If all you want from Super Tuesday is a headline, the best bet is that this will be what you get: “Trump and Clinton Win.” The front-runners for the Republican and Democratic presidential nominations are front-runners in the majority of states that will vote today. The whole point of Super Tuesday, as it was established decades ago, and as it has continued to operate, is to advantage front-runners and to disadvantage challengers to the dominant narrative. Polls from the states that are voting and caucusing today favor Republican Donald Trump and Democrat Hillary Clinton.
That matters, as the front-runners are likely to collect a lot of delegates on a day when 595 of the 1,236 that are needed to secure the Republican nomination, and when 865 of the 2,382 that are needed to secure the Democratic nomination, will be selected. But the headlines (and the conventional wisdom that keeps trying to curtail the competition on both sides) will not begin to tell the whole story of this Super Tuesday—or of the evolving Democratic and Republican races.
Here are some tips for reading the results from the 11 states (and American Samoa on the Democratic side) that will be caucusing and voting today:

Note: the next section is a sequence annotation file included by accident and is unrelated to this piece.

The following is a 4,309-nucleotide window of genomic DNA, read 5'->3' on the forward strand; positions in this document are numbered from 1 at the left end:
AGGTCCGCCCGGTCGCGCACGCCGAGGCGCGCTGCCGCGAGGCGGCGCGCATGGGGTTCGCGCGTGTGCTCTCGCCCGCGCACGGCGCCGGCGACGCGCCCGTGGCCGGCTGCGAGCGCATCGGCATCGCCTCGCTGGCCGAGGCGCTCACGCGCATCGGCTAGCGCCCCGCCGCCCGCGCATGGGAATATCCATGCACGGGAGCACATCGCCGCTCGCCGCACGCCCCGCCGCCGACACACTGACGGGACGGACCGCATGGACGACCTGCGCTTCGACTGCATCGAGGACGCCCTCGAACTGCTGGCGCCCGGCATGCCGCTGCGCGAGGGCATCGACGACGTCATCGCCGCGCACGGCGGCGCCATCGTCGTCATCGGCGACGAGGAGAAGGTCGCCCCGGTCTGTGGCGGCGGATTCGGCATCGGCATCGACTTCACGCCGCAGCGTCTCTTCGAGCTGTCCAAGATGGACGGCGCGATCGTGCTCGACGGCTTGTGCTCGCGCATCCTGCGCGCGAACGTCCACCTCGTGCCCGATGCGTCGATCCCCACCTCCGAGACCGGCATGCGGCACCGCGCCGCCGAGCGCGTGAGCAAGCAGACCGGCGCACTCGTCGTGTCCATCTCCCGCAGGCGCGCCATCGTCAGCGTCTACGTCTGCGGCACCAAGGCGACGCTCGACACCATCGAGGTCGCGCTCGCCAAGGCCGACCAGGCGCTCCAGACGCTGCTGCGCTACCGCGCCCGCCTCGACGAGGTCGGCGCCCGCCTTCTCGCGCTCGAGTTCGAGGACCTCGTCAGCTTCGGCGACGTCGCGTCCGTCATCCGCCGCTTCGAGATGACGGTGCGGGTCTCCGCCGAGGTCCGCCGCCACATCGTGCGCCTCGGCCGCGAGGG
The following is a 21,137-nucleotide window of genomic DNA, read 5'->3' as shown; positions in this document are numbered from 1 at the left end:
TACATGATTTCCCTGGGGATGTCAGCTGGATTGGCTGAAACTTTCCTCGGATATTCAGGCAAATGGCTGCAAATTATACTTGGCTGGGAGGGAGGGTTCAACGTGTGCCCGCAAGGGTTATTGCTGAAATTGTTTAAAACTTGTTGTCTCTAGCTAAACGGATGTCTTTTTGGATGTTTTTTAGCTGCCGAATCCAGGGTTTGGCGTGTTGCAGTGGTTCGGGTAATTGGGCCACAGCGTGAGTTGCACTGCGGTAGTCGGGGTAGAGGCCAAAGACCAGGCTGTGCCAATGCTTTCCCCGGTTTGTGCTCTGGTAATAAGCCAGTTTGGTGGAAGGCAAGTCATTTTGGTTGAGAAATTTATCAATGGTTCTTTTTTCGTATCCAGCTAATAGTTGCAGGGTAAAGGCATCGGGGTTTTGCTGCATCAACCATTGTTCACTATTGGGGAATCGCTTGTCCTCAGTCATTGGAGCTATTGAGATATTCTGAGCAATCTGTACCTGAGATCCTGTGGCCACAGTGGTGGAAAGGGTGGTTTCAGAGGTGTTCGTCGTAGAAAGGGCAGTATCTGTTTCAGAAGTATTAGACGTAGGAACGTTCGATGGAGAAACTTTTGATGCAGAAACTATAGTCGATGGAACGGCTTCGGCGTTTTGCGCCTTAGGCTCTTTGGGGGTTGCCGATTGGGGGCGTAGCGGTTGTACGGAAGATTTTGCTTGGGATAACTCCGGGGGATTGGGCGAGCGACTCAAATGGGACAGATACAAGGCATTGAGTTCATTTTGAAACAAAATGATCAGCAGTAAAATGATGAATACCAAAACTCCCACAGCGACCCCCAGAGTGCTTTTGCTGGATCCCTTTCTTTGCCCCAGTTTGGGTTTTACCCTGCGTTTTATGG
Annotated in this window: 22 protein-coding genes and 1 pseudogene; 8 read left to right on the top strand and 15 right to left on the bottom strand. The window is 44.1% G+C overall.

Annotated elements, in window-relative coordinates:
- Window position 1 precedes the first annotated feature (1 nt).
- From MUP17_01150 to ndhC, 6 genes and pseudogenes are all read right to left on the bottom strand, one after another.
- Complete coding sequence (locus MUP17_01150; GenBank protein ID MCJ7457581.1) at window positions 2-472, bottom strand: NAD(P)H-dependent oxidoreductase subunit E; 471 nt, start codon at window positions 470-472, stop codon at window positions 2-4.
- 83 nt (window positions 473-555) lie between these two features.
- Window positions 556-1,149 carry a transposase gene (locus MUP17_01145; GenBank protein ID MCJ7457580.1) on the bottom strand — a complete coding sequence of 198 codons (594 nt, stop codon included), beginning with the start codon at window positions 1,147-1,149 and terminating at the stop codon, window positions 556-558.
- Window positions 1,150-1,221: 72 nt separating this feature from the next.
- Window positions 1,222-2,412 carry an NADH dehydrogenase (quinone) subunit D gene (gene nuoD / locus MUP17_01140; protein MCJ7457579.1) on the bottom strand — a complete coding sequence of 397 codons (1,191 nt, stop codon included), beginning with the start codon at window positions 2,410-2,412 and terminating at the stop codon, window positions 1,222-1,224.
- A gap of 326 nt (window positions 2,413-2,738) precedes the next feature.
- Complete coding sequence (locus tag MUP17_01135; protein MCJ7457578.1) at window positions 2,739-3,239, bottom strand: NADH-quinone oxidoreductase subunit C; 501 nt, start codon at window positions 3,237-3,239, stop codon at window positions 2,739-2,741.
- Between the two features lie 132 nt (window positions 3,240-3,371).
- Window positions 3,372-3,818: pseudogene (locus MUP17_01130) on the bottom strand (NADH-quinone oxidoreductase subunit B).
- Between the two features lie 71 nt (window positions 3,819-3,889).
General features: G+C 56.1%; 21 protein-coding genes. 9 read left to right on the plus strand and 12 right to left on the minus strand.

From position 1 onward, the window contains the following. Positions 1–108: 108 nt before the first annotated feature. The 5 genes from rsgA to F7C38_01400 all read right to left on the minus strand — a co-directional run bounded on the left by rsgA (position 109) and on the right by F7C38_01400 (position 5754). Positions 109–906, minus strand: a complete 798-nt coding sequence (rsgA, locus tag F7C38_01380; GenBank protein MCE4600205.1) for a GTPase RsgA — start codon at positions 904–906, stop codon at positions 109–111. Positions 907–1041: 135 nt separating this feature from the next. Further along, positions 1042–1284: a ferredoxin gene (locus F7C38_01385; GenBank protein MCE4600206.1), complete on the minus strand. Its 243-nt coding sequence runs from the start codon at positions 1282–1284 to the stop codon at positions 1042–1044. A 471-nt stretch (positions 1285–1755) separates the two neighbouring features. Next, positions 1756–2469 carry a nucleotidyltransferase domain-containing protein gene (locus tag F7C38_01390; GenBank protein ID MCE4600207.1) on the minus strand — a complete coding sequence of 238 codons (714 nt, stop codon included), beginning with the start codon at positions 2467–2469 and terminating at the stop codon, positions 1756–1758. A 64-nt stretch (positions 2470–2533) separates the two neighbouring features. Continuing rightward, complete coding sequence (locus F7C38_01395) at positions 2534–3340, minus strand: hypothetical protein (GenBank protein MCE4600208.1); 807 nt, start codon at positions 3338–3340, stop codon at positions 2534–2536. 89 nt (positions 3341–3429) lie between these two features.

1. Trump will win a lot of states and delegates. But what will Texas Senator Ted Cruz and Florida Senator Marco Rubio get? To go forward in a serious way, Cruz must win Texas by a credible margin and either win or run very well in states where he has focused energy during this campaign: especially Georgia and Alabama. Rubio must win somewhere; the senator has yet to finish better than a weak second anywhere, and he will have a very hard time going forward as the also-ran.
2. Ohio Governor John Kasich is going forward, no matter what—aiming for coming contests in Michigan and then his home state. He is surfing over, around, and under Super Tuesday, doing a lot of media interviews and trying to come out as the last man standing against Trump. But Kasich has to show strength somewhere; he needs to collect a reasonable number of delegates. Keep an eye on Massachusetts, where Kasich has campaigned and enjoys the endorsement of The Boston Globe. A second-place finish there might help him make the argument that he’s the best alternative to the billionaire.